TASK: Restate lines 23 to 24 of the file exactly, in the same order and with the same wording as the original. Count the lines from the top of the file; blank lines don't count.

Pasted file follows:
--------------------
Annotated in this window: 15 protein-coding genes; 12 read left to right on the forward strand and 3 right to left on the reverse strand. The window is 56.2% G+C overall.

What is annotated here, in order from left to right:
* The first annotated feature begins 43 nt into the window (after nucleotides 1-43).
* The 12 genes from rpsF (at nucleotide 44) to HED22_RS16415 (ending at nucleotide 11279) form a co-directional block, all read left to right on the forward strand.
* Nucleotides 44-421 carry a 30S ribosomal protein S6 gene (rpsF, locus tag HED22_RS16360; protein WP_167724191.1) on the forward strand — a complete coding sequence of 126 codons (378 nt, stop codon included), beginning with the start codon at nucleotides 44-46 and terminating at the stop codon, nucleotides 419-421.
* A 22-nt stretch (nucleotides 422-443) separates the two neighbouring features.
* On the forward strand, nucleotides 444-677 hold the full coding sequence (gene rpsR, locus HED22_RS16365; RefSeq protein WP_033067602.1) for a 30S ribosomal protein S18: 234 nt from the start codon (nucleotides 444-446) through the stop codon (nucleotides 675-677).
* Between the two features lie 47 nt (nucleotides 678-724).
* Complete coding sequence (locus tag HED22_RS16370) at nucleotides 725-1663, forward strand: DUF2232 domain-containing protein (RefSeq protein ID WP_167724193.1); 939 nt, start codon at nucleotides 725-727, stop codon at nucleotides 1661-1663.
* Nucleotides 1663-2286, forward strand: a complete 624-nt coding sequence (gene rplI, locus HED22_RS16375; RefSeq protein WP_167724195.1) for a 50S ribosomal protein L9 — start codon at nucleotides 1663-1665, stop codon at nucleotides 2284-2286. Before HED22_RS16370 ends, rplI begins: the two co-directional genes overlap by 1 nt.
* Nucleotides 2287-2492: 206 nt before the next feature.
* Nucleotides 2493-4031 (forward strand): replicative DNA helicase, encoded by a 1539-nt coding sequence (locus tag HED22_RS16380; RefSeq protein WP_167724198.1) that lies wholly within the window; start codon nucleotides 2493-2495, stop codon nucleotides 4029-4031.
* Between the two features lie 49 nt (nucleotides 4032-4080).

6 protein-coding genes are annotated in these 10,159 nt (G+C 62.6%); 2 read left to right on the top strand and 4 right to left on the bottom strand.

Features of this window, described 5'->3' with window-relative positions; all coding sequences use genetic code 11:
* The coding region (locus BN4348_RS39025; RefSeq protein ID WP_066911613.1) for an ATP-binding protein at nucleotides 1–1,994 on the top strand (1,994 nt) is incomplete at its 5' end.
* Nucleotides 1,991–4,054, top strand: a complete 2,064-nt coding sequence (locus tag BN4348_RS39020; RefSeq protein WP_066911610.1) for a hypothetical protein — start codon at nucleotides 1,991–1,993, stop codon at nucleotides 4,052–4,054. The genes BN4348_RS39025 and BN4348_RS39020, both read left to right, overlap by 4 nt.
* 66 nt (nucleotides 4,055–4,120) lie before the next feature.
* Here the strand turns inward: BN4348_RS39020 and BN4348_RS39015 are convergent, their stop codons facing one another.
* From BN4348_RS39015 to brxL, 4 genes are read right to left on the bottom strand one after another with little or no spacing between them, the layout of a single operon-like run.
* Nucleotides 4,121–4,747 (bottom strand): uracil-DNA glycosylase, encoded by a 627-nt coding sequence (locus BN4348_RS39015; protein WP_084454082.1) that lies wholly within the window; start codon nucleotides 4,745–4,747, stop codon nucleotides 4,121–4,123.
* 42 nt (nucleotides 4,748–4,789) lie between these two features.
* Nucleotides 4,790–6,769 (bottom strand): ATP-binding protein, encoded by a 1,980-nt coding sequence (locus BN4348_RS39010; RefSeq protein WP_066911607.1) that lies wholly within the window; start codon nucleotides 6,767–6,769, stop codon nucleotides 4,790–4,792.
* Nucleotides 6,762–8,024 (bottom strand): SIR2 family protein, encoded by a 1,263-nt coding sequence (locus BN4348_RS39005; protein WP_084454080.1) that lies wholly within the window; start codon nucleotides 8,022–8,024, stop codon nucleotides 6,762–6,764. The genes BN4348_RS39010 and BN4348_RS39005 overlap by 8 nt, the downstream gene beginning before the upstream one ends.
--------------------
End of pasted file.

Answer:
* Nucleotides 4,790–6,769 (bottom strand): ATP-binding protein, encoded by a 1,980-nt coding sequence (locus BN4348_RS39010; RefSeq protein WP_066911607.1) that lies wholly within the window; start codon nucleotides 6,767–6,769, stop codon nucleotides 4,790–4,792.
* Nucleotides 6,762–8,024 (bottom strand): SIR2 family protein, encoded by a 1,263-nt coding sequence (locus BN4348_RS39005; protein WP_084454080.1) that lies wholly within the window; start codon nucleotides 8,022–8,024, stop codon nucleotides 6,762–6,764. The genes BN4348_RS39010 and BN4348_RS39005 overlap by 8 nt, the downstream gene beginning before the upstream one ends.